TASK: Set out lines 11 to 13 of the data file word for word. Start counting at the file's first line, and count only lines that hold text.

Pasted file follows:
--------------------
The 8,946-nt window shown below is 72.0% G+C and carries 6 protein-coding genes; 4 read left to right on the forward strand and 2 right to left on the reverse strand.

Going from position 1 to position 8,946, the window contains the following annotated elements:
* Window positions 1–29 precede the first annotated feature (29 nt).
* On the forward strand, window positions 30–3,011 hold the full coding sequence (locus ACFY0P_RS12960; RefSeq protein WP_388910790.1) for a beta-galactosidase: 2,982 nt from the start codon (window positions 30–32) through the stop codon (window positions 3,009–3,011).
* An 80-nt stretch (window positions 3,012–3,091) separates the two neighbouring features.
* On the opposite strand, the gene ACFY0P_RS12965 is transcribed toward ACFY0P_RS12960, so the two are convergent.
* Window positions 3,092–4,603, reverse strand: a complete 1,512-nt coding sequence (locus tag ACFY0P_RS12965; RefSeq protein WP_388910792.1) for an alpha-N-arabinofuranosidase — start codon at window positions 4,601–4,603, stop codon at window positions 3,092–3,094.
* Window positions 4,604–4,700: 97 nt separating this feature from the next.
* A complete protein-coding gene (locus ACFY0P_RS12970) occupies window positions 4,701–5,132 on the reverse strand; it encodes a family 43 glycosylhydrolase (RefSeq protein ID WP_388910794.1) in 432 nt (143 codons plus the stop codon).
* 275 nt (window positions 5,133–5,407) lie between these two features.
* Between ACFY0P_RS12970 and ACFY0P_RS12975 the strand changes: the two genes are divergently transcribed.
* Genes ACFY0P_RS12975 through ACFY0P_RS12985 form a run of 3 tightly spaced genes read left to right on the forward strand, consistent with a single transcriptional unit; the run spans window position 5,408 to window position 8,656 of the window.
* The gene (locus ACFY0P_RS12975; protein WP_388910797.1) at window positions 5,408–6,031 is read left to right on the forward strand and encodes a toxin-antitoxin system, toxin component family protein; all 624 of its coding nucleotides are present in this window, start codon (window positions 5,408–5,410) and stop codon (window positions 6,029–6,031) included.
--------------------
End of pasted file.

* Between ACFY0P_RS12970 and ACFY0P_RS12975 the strand changes: the two genes are divergently transcribed.
* Genes ACFY0P_RS12975 through ACFY0P_RS12985 form a run of 3 tightly spaced genes read left to right on the forward strand, consistent with a single transcriptional unit; the run spans window position 5,408 to window position 8,656 of the window.
* The gene (locus ACFY0P_RS12975; protein WP_388910797.1) at window positions 5,408–6,031 is read left to right on the forward strand and encodes a toxin-antitoxin system, toxin component family protein; all 624 of its coding nucleotides are present in this window, start codon (window positions 5,408–5,410) and stop codon (window positions 6,029–6,031) included.